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Current issue

Navigation blindness

How to deal with the fact that people tend to ignore navigation tools

Most web development projects put a lot of effort into the design of navigation tools. But fact is that people tend to ignore these tools. They are fixated on getting what they came for and simply click on links or hit the back button to get there.

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Past issues

Server side usability

ISSUE 11 - JULY 2004
GoLive - the interaction designer's hammer and nail

ISSUE 10 - APRIL 2004
Use Cases and interaction design

Accessibility humanized

Balancing visual and structural complexity in interaction design

ISSUE 07 - JULY 2003
Personas and the customer decision-making process

ISSUE 06 - APRIL 2003
Supporting customers' decision-making process

Business-centred design

InfoRomanticism on the Internet

ISSUE 03 - JULY 2002
Results from a survey of web prototyping tools usage
Visio - the interaction designer's nail gun

ISSUE 02 - APRIL 2002
The Bottom-line of Prototyping and Usability Testing

Competitive Usability

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Latest postings

Cases and Examples

How to use eye-tracking for website redesigns

This case study by Eyetools demonstrates how eye-tracking analysis can be used for guiding a redesign of a website. The before and after heat maps reveal significant improvements to users attention to content and navigation on a home page.


Henrik Olsen - March 24, 2005

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Tips and Guidelines

30% of web users have low literacy

According to Jakob Nielsen 30% of web users have low literacy and the number will probably grow to 40% in the next five years.

Unlike higher-literacy users, lower-literacy users don't scan text. They can't understand a text by glancing at it and must carefully read word for word. Scrolling breaks their visual concentration and they start skipping text as soon as it becomes too dense.

Some recommendations:
- Use text aimed at a 6th grade reading level on important landing pages
- On other pages use an 8th grade reading level
- Place main points at the top of the pages
- Make search tolerant of misspellings
- Simplify navigation
- Streamline the page design
- Avoid text that moves or changes

A study showed that revising the text of a web site for lower-literacy users made it perform significant better for both lower- and higher-literacy users.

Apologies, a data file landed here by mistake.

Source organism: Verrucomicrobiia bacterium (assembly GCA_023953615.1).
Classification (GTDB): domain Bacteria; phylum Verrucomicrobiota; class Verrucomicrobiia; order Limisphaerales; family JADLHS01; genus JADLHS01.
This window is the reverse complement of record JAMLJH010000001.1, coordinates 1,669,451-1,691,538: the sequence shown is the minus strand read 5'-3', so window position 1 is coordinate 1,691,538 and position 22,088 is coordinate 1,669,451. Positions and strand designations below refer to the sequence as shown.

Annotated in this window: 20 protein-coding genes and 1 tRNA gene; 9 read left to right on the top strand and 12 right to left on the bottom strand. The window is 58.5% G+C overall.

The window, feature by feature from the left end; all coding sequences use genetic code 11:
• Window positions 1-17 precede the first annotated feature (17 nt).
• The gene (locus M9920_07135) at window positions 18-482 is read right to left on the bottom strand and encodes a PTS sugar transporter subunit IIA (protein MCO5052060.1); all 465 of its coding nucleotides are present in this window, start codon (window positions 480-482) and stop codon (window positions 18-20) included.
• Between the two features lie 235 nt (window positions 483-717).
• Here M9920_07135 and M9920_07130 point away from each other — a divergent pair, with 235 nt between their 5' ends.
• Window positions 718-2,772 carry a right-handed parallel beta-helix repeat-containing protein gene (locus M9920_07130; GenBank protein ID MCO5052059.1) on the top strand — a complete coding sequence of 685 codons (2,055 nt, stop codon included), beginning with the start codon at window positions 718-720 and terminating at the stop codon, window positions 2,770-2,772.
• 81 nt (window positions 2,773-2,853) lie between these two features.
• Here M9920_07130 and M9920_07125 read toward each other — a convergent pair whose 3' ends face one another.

• The article Lower-Literacy Users

Henrik Olsen - March 17, 2005

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Methods and the Design Process

Introduction to Use Case diagramming

Norm Carr and Tim Meehan have written two nice articles on Use Case diagramming. According to the two authors, Use Cases provide a simple and fast means to decide, specify, and communicate the purpose of a project. Use cases are visual maps of all agreed-upon functionality and can be a powerful tool for controlling the scope of the project.


  • The article Use Cases Part II: Taming Scope
  • The article What's the Problem?

Henrik Olsen - March 08, 2005

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Research and Statistics

Sitemap design - alphabetical or categorical?

In this study from 1999 SURL compared search performance with three types of sitemap designs:
1. Alphabetized sitemap
2. Full categorical sitemap
3. Restricted categorical sitemap, where the links of only one category is visible at the time

- Categorical sitemaps had significantly higher numbers of successful searches
- Users were significantly more satisfied with the categorical sitemaps
- The full categorical sitemap was the most preferred

The participants found that it was difficult to find information in alphabetized sitemaps because they had to guess how the links are worded. They also said that the full sitemap design was preferred to the restricted because it was easier to compare information between the categories.


  • The article Sitemap Design: Alphabetical or Categorical?

Henrik Olsen - March 06, 2005

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Research and Statistics

Eye-tracking study of e-commerce sites

Eyetools Inc and MarketingSherpa have published the report "The Landing Page Handbook". The report describes the results of an eye-tracking study of typical e-commerce sites and has design guidelines for improving web page layout.

Some highlights from the report:
- The upper-left corner is always seen
- Most web pages are scanned, not read
- Any text that is underlined or blue get high readership and many people will read only the emphasized text before deciding to read on
- Material underneath images is viewed quite often
- People experience such a strong pull to look at images that they can trump left-to-right reading
- Navigational links or bottoms usually distract visitors from the main purpose of the page


  • The article Are Your Visitors Seeing What You Think?
  • Buy the Landing Page Handbook

Henrik Olsen - March 03, 2005

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